I received a client’s trial balance, along with some other working
papers, from the client’s auditor. When the email came in, I saw what
the workpapers were and filed them. Yesterday I had to go look at
them in some detail. I was flabbergasted.
In 1988 I took $500 I didn’t really have and purchased The
Accountants Trial Balance (ATB). This was a DOS program that
automated the preparation of financial statements, a process that
might take me three or four days with pencil and paper.
The modern versions of these programs will butter your toast at
breakfast and contact Uber for your ride to the client, among other
things. They are complicated, and each firm has its own approach to
use, which must also be learned.
I’m still using ATB. It was a huge productivity boost when I bought it
and in a surprising way still is today. It does one task well and
simply. It does not do many tasks complexly.
Which leads to yesterday. As I started looking for specific numbers in
the trial balance I had received, I realized I was looking at the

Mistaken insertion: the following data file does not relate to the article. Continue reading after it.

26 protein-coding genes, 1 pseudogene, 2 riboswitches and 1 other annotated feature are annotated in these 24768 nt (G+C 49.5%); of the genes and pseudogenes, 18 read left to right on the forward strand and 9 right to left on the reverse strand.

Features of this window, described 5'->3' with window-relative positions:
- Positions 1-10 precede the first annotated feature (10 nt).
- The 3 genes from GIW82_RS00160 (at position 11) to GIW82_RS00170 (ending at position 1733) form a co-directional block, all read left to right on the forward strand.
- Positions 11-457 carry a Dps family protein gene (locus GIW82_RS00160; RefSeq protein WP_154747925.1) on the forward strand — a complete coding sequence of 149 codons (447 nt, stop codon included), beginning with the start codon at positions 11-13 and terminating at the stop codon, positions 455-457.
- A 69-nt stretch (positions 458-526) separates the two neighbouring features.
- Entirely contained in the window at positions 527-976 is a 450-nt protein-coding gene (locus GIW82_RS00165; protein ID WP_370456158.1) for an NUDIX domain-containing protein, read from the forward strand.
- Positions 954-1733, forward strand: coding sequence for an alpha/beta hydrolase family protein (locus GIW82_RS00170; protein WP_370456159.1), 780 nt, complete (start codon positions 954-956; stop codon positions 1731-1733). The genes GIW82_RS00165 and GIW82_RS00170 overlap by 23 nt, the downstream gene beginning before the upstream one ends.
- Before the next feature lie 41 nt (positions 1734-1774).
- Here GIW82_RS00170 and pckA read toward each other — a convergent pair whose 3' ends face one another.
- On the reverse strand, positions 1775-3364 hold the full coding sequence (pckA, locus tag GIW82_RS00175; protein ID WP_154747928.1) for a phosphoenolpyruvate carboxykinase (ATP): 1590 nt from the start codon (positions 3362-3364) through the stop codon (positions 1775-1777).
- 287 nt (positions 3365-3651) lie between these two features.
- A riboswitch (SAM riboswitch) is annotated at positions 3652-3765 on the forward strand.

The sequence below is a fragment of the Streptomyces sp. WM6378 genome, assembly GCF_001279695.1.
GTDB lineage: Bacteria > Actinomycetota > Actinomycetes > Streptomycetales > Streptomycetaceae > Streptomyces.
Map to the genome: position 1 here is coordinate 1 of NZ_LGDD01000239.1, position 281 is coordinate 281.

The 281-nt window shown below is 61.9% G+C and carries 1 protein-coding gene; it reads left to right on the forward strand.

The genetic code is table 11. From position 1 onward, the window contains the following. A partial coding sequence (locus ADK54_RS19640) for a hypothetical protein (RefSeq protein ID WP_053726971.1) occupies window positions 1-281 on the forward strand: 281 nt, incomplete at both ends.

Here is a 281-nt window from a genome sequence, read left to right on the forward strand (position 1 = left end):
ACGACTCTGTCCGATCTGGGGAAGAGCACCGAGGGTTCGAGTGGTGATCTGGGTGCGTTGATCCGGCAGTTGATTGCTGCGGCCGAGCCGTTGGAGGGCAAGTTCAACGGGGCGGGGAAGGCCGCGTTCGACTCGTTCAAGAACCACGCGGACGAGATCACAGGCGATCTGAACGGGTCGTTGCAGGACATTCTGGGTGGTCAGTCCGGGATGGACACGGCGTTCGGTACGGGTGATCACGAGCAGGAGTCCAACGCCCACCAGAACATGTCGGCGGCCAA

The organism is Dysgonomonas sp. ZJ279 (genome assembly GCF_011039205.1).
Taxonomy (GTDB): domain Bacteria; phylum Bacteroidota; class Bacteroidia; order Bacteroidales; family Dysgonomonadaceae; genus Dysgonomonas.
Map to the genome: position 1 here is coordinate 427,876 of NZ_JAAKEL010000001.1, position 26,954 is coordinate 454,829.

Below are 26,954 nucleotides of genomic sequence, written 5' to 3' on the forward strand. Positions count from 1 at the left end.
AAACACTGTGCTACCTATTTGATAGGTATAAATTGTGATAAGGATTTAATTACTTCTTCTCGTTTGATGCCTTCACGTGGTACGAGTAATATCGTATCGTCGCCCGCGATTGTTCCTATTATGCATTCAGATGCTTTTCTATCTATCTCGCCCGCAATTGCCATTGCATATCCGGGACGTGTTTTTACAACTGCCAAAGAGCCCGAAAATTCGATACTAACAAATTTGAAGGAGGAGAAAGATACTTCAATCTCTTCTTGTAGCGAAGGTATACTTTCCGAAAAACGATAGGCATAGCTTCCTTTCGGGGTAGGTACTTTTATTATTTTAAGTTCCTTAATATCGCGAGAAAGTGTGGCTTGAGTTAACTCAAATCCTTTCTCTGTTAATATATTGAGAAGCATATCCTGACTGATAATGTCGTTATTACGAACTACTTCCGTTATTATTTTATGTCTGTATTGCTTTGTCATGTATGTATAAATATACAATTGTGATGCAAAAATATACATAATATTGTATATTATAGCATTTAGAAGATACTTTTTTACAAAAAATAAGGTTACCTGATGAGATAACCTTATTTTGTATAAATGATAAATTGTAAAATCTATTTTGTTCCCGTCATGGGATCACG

output of ATB, including a (teeny tiny) font that produced 17.5
characters per inch and 6 lines per inch. 
I realized that here was another CPA who had found a workhorse and
stuck with it.
Which leads me to why this series on productivity. The economists
refer to the productivity paradox. That is, the United States has
made extraordinary investments in computers and software over the past
20 years, while the overall productivity of the country has grown at a
slower rate than in the initial post World War II era. No one knows
I have lived through that period at a time-consuming profession. I
started with paper and pencil, even an abacus, and later added a
calculator and then a computer. I saw my speed and accuracy both
However, in many ways, few of my accounting tasks and the ways I use
my computer have changed much since my initial foray into data
processing. So why do I have to buy, pay for, and put up with all
those bells and whistles? I like software for grownups, not a toy
 For those not in the know, green bar paper measuring 14 by 11
inches with sprockets held 10 characters per inch, 140 per line. When
the IBM PC came out, printer manufacturers adjusted to 8 1/2 by 11
paper and offered an additional font (17.5 characters per inch) so
that one did not have to rewrite one’s programs.
 Nonsense. I know why. It’s because (a) the bells and whistles
stretch the learning curve for computer use longer and longer, (b)
because the more we have computers, the more we expect them to do, and
(c) the main reason: those bells and whistles are accompanied by
solitaire, crossword puzzles, Internet blogs like this one, news
outlets, and a ridiculous number of other distractions. It’s the
distractions, dummy. KD, occasional contributor.